Top ten films

1. PSYCHO (108 minutes) M

Janet Leigh plays a guilt-ridden secretary driving to California and Anthony Perkins is the shy owner of the remote motel where she stops on the way. Ideally, that's all the uninitiated should know about Alfred Hitchcock's legendary 1960 shocker – a brilliant technical exercise, an oddly intimate character study, and the ultimate variant on the premise "boy meets girl". Digitally projected. Astor, tomorrow, 2pm and 7pm. Double feature with The Birds.

2. BAMBI (67 minutes) G

This 1941 fable about a young deer and his forest friends saw Walt Disney and his team largely setting aside cartoon shenanigans in favour of an idealised, even mystical view of nature. For better or worse it's an animation landmark – and no film has ever been more ruthlessly engineered to make children cry. Digitally projected. ACMI, today and tomorrow, 3pm. Tickets $6 or less.

3. CLAY (60 minutes) M

It's astounding that Giorgio Mangiamele – an Italian immigrant starting out from the tradition of neo-realism – should have been making films in 1960s Melbourne at all, more so that they should show such purity of spirit. This existential romance from 1965 involves a mysterious fugitive (George Dixon) and a yearning sculptor (Janina Lebedew). 35-millimetre print. ACMI, today, 4.30pm.

4. SATURDAY NIGHT FEVER (114 minutes) MA

John Travolta set new standards for working-class swagger as a Brooklyn youth who works in a paint-shop and transforms into a disco legend after dark. With its roots in 1950s-style Method realism, John Badham's 1977 smash hit is more old-fashioned than its reputation suggests, but there's no denying the magnetism of its star. Digitally projected. Shadow Electric (Abbotsford Convent), today, sundown (around 8.45pm).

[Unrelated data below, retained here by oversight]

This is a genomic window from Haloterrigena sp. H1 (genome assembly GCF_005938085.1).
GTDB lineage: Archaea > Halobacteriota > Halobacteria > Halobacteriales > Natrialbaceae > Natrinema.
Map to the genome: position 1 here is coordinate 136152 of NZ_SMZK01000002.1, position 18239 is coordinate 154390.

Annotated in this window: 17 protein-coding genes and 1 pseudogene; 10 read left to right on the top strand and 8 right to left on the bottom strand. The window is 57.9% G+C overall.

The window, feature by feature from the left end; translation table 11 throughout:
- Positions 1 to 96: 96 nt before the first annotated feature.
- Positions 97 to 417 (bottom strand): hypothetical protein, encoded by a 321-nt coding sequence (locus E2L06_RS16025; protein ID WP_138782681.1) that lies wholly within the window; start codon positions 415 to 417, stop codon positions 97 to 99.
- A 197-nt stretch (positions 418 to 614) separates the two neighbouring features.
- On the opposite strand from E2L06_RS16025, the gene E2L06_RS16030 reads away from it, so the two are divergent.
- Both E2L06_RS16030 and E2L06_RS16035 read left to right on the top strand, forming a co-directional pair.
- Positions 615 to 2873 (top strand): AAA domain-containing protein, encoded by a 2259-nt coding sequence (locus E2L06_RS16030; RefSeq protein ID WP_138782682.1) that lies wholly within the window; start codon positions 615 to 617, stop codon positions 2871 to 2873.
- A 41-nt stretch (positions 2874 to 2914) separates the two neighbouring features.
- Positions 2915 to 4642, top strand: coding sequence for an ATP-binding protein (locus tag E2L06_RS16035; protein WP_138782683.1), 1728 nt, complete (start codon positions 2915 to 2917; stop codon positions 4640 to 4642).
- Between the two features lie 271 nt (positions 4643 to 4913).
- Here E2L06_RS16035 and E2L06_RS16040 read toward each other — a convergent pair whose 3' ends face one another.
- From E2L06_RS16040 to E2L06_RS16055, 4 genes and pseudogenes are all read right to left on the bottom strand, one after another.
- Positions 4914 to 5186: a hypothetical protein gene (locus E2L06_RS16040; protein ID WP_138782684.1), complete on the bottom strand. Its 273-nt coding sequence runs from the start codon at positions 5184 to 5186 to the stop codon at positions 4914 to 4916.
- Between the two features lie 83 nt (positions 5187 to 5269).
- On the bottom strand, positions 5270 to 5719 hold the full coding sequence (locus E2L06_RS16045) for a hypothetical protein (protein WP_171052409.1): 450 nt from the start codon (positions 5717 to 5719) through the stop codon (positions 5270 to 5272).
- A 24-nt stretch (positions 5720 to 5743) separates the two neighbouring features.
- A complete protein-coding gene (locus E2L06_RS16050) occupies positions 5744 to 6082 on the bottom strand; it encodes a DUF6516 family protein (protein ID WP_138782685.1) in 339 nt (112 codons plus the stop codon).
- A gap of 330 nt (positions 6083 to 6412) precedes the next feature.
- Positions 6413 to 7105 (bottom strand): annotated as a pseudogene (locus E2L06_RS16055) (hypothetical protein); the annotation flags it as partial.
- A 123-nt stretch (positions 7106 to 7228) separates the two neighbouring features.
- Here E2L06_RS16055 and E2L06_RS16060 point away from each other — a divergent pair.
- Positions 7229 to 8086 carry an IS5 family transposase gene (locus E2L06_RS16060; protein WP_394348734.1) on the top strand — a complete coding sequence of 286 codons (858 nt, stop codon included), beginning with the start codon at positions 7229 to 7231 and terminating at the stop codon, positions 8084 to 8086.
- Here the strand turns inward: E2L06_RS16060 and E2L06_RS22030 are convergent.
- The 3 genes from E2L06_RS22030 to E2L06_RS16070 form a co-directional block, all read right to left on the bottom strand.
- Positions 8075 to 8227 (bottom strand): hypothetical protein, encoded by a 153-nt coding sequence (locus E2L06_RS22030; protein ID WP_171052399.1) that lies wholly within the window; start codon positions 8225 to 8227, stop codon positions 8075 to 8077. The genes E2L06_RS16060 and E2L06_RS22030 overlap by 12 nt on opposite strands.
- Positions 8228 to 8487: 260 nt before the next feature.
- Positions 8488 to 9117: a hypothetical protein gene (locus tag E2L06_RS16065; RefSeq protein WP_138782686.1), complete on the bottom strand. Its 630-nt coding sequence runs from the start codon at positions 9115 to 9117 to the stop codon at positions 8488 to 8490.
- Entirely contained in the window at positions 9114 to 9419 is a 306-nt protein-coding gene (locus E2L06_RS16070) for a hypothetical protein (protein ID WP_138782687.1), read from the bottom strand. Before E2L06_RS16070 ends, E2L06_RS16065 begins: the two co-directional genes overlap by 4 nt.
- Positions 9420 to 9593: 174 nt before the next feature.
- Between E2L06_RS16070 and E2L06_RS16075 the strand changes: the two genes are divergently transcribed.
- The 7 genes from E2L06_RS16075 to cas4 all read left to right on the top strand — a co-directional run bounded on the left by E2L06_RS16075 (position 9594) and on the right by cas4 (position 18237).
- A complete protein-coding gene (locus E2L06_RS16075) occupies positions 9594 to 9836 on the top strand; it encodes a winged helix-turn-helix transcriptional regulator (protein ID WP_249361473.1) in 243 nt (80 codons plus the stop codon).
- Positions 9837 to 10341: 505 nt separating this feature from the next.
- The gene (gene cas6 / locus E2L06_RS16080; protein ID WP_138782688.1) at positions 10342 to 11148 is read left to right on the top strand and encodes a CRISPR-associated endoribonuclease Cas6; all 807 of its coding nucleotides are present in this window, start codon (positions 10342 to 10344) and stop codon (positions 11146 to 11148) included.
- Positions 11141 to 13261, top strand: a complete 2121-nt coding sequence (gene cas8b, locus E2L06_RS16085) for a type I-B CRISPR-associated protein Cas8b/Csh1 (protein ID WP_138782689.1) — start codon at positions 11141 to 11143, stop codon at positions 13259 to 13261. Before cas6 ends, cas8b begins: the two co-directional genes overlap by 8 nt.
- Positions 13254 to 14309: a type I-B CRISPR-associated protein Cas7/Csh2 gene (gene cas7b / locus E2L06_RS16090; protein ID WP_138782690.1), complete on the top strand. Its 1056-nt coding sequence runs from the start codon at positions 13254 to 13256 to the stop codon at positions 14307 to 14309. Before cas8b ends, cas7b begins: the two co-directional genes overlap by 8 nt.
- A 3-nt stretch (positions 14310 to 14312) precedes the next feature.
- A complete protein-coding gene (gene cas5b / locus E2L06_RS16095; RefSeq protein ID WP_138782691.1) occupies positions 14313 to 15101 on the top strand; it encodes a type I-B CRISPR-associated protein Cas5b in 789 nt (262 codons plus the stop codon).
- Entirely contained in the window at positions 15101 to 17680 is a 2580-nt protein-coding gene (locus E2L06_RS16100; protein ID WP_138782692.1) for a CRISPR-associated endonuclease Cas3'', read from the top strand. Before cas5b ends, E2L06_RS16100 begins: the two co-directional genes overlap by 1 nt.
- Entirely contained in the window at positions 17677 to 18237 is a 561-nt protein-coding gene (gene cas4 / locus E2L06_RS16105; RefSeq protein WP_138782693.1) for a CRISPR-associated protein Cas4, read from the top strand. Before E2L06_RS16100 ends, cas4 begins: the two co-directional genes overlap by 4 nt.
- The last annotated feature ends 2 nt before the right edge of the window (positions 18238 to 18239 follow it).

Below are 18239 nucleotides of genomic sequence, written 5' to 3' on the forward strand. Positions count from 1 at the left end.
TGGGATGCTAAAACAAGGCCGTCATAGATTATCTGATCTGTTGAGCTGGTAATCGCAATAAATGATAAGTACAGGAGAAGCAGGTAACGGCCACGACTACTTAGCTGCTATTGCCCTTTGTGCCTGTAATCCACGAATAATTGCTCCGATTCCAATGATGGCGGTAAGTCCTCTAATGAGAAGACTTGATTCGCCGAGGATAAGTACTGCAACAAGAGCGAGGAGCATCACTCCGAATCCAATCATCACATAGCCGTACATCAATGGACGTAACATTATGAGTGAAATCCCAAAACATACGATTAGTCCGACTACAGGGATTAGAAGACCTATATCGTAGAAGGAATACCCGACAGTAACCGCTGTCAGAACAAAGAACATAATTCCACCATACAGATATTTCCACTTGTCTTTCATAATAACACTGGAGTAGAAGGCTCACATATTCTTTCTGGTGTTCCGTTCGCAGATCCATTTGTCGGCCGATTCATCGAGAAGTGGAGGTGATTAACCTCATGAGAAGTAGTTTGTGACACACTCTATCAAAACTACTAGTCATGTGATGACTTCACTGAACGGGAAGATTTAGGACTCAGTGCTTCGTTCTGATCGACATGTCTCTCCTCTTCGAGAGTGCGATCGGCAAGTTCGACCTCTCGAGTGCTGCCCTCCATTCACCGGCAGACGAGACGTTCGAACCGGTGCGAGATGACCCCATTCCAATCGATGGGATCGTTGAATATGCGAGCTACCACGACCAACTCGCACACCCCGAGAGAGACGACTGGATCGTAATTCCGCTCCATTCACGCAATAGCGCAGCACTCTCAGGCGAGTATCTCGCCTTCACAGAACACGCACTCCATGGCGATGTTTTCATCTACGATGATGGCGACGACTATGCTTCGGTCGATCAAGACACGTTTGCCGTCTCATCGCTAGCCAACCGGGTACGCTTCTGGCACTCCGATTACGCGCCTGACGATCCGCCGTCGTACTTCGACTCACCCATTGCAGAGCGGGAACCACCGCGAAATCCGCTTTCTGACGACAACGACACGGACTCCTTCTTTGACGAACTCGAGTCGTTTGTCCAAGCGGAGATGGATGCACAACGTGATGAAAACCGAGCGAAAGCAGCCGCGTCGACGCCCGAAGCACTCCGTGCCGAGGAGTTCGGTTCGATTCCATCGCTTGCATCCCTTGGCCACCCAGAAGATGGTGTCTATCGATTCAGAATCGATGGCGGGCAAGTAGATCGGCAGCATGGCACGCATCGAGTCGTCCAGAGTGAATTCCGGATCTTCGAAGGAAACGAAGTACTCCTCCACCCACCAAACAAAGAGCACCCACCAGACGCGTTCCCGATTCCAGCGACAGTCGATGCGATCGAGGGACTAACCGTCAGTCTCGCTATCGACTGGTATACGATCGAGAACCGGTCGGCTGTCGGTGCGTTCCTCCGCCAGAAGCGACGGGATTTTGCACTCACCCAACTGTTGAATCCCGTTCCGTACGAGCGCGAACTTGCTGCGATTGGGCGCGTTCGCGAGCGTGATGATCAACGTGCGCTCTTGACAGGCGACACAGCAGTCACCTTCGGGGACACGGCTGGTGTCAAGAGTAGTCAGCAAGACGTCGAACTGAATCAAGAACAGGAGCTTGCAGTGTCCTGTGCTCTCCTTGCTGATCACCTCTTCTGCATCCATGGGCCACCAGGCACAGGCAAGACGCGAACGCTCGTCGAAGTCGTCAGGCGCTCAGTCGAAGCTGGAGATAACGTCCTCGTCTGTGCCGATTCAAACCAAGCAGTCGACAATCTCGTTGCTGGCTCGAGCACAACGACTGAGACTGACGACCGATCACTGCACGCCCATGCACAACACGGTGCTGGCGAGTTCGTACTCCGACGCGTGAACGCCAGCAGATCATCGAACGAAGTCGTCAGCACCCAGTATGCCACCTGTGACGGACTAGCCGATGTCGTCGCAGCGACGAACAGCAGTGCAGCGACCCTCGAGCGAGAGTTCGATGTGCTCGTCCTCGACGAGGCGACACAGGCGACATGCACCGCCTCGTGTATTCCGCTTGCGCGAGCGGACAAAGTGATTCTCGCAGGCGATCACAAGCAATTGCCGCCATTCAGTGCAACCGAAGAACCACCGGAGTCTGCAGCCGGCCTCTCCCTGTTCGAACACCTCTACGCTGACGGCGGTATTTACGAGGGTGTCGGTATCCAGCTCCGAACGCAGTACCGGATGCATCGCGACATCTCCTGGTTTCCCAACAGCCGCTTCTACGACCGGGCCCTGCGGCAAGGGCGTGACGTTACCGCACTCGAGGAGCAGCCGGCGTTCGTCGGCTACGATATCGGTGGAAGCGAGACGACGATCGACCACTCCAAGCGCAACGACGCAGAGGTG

5. WRECK-IT RALPH (108 minutes) PG

Fizzy, colourful and packed with in-jokes, Rich Moore's 3D cartoon does for vintage video games what Who Framed Roger Rabbit did for the Golden Age of Animation. John C. Reilly heads a terrific voice cast as a hulking 8-bit villain in the Donkey Kong mould who sets out to prove that bad guys have feelings too. General.

6. FEAR AND LOATHING IN LAS VEGAS (119 minutes) R

Probably only former Monty Python animator Terry Gilliam could have adapted Hunter S. Thompson's threnody for the psychedelic 1960s – and only Johnny Depp could have played Thompson's drug-addled alter ego Raoul Duke, slinking like Groucho in aviator sunglasses, weirdly chipper all the way along the path to self-destruction. Digitally projected. Rooftop Cinema, today, 9.30pm.

7. HAIRSPRAY (116 minutes) PG

Much bigger and splashier than John Waters' original 1988 movie, Adam Shankman's 2005 musical ranks among the best recent screen adaptations of Broadway hits. The zany benevolence of the storyline – about the battle to end racial segregation on a 1960s TV dance show – seems embodied in John Travolta's larger-than-life yet totally committed turn as a heavyset Baltimore housewife. Special sing-along screening. 35-millimetre print. Astor, today, 7.30pm.

8. WONDER WOMEN! THE UNTOLD STORY OF AMERICAN SUPERHEROINES (62 minutes) M

Positioning Wonder Woman at the head of the pop tradition of action heroines, Kristy Guevara-Flanagan's feminist documentary gets through a lot of material in a brisk hour, even if the focus remains exclusively on the US. Talking-head commentators include Gloria Steinem, Kathleen Hanna, and (all too briefly) Buffy writer Jane Espenson. Digitally projected. ACMI, today 6.30pm, tomorrow 2pm and 5pm.

9. THE RUM DIARY (119 minutes) M

Writer-director Bruce Robinson (Withnail and I) returns with another comic ode to bohemian squalor, this time adapting an early Hunter S. Thompson tale of an unpublished novelist (Johnny Depp) working for a failing newspaper in sunny Puerto Rico. Alcohol abuse and various forms of corruption figure heavily in a meandering story that radiates a pure, unlikely happiness. Digitally projected. Rooftop Cinema, tomorrow, 9.30pm.

10. BERBERIAN SOUND STUDIO (92 minutes) M

A meek British sound engineer (Toby Jones) is summoned to Italy to work on a gory horror film and finds himself at the mercy of its bullying director (Antonio Mancino). Swaddled in layers of film buff allusion, Peter Strickland's claustrophobic psychological thriller recalls classics ranging from Brian de Palma's Blow Out to Roman Polanski's The Tenant. Digitally projected. ACMI, today 2pm and 7.45pm, tomorrow 3.15pm and 6.15pm.

Smartphone
Tablet - Narrow
Tablet - Wide
Desktop